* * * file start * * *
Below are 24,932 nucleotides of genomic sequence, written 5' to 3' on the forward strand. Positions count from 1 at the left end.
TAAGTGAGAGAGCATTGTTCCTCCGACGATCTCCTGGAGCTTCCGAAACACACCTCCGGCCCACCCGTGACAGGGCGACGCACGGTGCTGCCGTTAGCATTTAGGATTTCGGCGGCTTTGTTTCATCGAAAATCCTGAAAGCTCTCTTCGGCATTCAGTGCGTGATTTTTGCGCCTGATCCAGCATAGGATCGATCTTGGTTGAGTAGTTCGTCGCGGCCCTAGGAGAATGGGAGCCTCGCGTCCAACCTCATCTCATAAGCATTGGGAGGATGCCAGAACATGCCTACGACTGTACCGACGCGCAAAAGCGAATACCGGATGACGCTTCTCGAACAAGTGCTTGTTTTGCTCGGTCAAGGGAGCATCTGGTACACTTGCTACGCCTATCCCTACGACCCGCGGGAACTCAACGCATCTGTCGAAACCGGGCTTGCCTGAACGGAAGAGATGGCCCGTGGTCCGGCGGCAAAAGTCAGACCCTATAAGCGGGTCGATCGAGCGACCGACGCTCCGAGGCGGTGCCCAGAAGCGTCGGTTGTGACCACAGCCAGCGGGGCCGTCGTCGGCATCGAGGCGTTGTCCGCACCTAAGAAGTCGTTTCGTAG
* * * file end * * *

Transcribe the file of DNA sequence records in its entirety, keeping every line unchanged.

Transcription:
Below are 24,932 nucleotides of genomic sequence, written 5' to 3' on the forward strand. Positions count from 1 at the left end.
TAAGTGAGAGAGCATTGTTCCTCCGACGATCTCCTGGAGCTTCCGAAACACACCTCCGGCCCACCCGTGACAGGGCGACGCACGGTGCTGCCGTTAGCATTTAGGATTTCGGCGGCTTTGTTTCATCGAAAATCCTGAAAGCTCTCTTCGGCATTCAGTGCGTGATTTTTGCGCCTGATCCAGCATAGGATCGATCTTGGTTGAGTAGTTCGTCGCGGCCCTAGGAGAATGGGAGCCTCGCGTCCAACCTCATCTCATAAGCATTGGGAGGATGCCAGAACATGCCTACGACTGTACCGACGCGCAAAAGCGAATACCGGATGACGCTTCTCGAACAAGTGCTTGTTTTGCTCGGTCAAGGGAGCATCTGGTACACTTGCTACGCCTATCCCTACGACCCGCGGGAACTCAACGCATCTGTCGAAACCGGGCTTGCCTGAACGGAAGAGATGGCCCGTGGTCCGGCGGCAAAAGTCAGACCCTATAAGCGGGTCGATCGAGCGACCGACGCTCCGAGGCGGTGCCCAGAAGCGTCGGTTGTGACCACAGCCAGCGGGGCCGTCGTCGGCATCGAGGCGTTGTCCGCACCTAAGAAGTCGTTTCGTAG